* line 1138 — * Paste Bookmarks and Folders from the clipboard
* line 1140 — paste: function PC_paste() {
* line 1171 — * Gets a list of transactions to perform the paste of specific types.
* line 1173 — * The types of data to form paste transactions for
* line 1174 — * @returns An array of transactions that perform the paste.
* line 1208 — // Get transactions to paste any folders, separators or links that might
* line 1213 — var txn = PlacesUtils.ptm.aggregateTransactions(“Paste”, transactions);
* line 1216 — // select the pasted items, they should be consecutive


* line 825 — * Constructs a Transaction for the drop or paste of a blob of data into
* line 828 — * The unwrapped data blob of dropped or pasted data.
* line 832 — * The container the data was dropped or pasted into


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Perseverance: Release 0.5

A speaker at my church illustrated perseverance as carrying a heavy load and maintaining this over a period of time. He then stated that building endurances requires taking on this load. This project, along with my other last term courses is going to build some major endurance! I just want to share this and to encourage both the people out in the web and DPS911 students (especially the ones preparing for graduation) to keep persevering! Keep fighting, Keep doing the right thing, Keep producing amazing work! You’re building endurance so that you can continue to persevere on whatever load you’re going to carry!

Release 0.5 Reflections Notes

The process of finding where I need to code came from a top-down approach where I started reading the UI layer to find the targeted functions/components (item selection/properties panel view states and the tag persistence layer). The techniques I used are mainly educated guesses/assumptions and debug “alert” statements to help me trace and walkthrough the code. In this release I also leveraged the MXR repository tool to assist in understanding code. For instance there was a discrepancies I found with a method in the Places View so I shifted my focused to MXR for an answer. The last notable highlight of release 0.5 and the code review is the persistence layer. The persistence layer is encapsulated in a XPCOM class called nsITaggingService. I created a mind map but its a hard copy. I still need to get use to creating a soft copy as I like the traditional manual way –the usability and user experience is much better!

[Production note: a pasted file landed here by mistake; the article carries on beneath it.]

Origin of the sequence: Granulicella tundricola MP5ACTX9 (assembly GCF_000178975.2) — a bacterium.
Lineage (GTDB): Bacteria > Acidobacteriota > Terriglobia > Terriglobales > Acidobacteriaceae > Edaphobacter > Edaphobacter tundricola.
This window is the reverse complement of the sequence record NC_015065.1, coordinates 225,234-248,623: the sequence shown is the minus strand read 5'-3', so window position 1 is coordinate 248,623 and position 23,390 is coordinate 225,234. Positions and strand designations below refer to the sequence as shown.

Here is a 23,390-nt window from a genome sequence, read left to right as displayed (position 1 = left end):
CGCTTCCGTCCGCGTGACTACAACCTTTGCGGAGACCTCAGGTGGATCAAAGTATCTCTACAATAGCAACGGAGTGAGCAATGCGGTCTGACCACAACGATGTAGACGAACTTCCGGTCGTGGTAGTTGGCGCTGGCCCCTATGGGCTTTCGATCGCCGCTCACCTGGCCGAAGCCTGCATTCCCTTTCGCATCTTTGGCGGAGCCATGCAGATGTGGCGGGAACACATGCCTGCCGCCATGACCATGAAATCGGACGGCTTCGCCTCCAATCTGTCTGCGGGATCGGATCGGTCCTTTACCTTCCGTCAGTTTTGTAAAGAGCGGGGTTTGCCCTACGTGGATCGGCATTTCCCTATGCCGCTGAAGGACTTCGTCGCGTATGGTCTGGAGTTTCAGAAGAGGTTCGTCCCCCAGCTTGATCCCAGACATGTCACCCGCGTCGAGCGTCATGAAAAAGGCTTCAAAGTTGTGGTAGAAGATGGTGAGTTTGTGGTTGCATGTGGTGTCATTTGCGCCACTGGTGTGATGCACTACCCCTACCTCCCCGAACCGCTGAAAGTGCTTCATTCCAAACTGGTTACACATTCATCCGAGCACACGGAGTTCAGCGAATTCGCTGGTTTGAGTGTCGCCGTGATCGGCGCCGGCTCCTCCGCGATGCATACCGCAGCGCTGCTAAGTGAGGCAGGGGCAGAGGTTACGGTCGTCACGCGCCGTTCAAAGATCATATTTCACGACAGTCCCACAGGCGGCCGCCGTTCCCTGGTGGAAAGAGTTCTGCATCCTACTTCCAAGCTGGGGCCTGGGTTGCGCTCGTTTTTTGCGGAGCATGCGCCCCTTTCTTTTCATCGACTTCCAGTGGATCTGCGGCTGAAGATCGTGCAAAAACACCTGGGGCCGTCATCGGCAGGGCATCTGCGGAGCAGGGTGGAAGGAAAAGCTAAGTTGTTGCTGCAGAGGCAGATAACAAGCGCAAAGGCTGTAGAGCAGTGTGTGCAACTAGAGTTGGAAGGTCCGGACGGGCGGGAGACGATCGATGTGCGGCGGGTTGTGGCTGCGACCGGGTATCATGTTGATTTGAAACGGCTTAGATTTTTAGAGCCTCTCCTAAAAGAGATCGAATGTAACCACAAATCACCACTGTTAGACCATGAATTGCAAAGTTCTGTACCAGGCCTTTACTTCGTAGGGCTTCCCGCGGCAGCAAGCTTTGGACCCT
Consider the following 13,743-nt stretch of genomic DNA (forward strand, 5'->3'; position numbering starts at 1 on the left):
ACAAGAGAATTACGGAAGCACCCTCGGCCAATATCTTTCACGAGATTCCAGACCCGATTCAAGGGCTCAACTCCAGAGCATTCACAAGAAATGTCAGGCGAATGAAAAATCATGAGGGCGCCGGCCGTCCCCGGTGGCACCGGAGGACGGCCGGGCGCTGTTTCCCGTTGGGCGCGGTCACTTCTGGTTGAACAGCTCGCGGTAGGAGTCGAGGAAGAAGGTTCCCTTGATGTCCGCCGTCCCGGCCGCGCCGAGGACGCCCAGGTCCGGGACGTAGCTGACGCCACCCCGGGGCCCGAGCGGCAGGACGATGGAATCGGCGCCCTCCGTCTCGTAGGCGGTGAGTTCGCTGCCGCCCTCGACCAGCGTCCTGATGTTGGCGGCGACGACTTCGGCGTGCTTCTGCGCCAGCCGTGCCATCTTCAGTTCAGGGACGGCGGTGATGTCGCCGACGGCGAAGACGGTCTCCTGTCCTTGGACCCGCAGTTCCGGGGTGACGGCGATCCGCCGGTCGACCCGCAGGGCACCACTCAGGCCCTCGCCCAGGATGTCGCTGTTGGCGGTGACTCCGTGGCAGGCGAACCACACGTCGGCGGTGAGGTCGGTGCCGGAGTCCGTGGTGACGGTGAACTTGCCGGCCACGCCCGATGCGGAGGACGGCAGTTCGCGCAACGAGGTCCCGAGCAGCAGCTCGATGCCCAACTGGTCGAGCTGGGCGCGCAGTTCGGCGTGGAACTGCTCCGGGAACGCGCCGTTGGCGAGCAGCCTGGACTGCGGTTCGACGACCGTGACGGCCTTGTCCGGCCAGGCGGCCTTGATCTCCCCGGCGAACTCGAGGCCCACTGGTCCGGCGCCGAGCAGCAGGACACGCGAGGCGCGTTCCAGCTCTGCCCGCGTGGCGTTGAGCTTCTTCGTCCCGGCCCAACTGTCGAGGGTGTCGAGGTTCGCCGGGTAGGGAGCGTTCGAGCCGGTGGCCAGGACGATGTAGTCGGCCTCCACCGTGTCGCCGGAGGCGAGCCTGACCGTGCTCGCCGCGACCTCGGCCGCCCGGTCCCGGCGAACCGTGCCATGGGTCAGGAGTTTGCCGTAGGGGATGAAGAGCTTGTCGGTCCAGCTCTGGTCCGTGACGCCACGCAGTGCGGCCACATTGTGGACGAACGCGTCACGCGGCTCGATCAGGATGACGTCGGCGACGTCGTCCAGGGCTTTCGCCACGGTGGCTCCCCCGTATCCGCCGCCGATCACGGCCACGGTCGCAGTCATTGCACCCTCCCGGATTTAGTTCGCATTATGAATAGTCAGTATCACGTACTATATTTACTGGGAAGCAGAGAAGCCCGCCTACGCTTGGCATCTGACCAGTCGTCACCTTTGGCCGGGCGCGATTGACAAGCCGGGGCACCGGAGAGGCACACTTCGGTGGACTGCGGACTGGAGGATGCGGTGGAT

Release 0.5 Status

There are three problems I had encountered. Two are bug related while the other is more on process. The bug related problems can be found as a posted comment filed in Bug 412002. I have also attached my latest patch there as well.
My process problem was a possible patch collision. A patch collision problem is when you create a patch from an outdated source tree on your local directory and attempt to apply it on the current source tree in the repository. I consulted my classmate Cesar about this issue. He informed me that testing out my outdated patch on a separate folder containing the updated source tree would be the best idea. Luckily I had only one block that failed during the patch and was small enough to manually fix it.

Now I want to find out a more efficient method in resolving collision problems with patches!